Learn English Role Play: Choices and Reasons

Learn English: Role Play Dilemma

  • Focus: an inquiry based writing activity that also helps students learn English speaking, listening and critical thinking
  • Time: 20-30 minutes, longer with a writing section
  • Level: intermediate and up

Main Idea

This English writing activity with a layer of small group discussion requires ESL students to make difficult choices. Given the constraints of the role play game, decisions must be explained with reasons that justify the choices.

This English lesson follows the basic model of an inquiry based activity: it begins with an essential question and requires students to consider the evidence, establish rules for decisions (warrants) and make decisions (conclusions) which address the essential question.

The addition of a pair work/small group discussion component is optional though useful because it helps students clarify their own thinking.


Present the Role Play Situation (download the pdf)

You were on a ship sailing from London to New York. The ship started to sink in the middle of ocean, just like the Titanic. You and 12 other people were lucky. You escaped and are now on a lifeboat.

The ship sank quickly, so nobody had time to prepare. Many people in the lifeboat do not have warm clothes and there is not much to eat or drink. The water temperature is about 2 degrees Celsius, the winds are strong, the waves are high and it is hard to see because of the fog. Everybody is cold, hungry and afraid.

The lifeboat has no motor, so you and the others have to row. Luckily, the ship’s Captain was able to send an emergency message. Help is coming, but that might take one or two days.


Your lifeboat is overloaded. It has too much weight. Slowly, it is sinking. In order to keep everybody safe, it is necessary to throw 60 kilograms of stuff out of the lifeboat. You and the other people have to decide quickly which items to throw away. You cannot remove any people. These are the items from which you must choose:

Items and Total Weight (kg)

  1. 5 raincoats with hoods – each 2 kg. (10 kg)
  2. 30 cans of tuna – each 1 kg. (30 kg)
  3. a 10-liter bottle of water – 10 kg. (10 kg)
  4. a battery operated signal light – 8 kg. (8 kg)
  5. 3 diving suits – each 5 kg. (15 kg)
  6. 2 buckets for bailing water – each 3 kg. (6 kg)
  7. 4 wool blankets – each 3 kg. (12 kg)
  8. a large S.O.S. flag – 3 kg. (3 kg)
  9. a first aid kit – 10 kg. (10 kg)
  10. 8 oars – each 5 kg. (40 kg)
  11. Total (144 kg)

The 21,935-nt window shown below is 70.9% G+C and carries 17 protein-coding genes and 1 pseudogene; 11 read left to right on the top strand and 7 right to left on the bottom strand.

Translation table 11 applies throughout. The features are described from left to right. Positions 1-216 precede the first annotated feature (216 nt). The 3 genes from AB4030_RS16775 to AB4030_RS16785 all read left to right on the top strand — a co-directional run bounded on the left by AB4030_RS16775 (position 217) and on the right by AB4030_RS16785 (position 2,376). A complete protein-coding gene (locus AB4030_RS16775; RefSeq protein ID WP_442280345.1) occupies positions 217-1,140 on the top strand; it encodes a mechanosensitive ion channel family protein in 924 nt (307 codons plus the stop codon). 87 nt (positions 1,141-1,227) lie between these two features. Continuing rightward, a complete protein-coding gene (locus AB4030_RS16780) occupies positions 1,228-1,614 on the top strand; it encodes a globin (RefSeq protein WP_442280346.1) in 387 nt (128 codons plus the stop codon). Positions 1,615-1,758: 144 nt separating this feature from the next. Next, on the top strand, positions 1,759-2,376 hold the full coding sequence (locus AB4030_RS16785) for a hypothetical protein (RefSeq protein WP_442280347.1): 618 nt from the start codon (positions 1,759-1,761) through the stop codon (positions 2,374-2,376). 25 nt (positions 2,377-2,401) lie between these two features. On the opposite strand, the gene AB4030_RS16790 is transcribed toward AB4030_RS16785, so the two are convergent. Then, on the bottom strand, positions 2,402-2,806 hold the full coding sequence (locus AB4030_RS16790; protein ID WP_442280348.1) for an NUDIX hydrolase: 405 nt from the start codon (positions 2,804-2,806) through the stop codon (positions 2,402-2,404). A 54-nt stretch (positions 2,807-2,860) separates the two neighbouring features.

In small groups, decide which items to throw away. Remember, the objective is to decide which combination of things – totaling 60 kgs – you will as a group throw away. You must provide reasons for each decision.

Teacher’s Input

Some students might be inclined to rush through the exercise without dedicating a good amount of mental energy to the effort. In these situations, the teacher might consider asking probing questions. For example, some students might want to:

  • Throw away the drinking water because it will be possible to distill water. Point out that distilling water requires a significant amount of equipment.
  • Throw away canned tuna because people can survive a month without food. Point out that in cold temperatures the human body burns much more energy to create heat. Without food, people on a boat on a cold ocean could die quickly, perhaps before the rescue boat arrives.
  • Throw away the oars. Point of that while the rescue boat travels to the GPS location which the captain sent before the ship went down, the life boat will float far away with the tide. Without oars, the boat will move away from the rescue location and it might take much longer for the rescue boat to find them.

Another useful tip (especially if you are going to run the writing exercise) is to ask students to divide the 10 items into categories. Students may struggle with this task for a while, so slowly guide them to the idea that these items can be divided into two groups: survival and rescue. As students strive to find the right mix of things to throw away, they might want to consider their priorities: survival or rescue.

Looking for other language teaching ideas?



This activity is an adaptation of an exercise by Larry Johannessen in a paper called, “Teaching Writing in the Information Age.”


The image in this post comes from Theen Moy and its use complies with the owner’s creative commons licensing terms.


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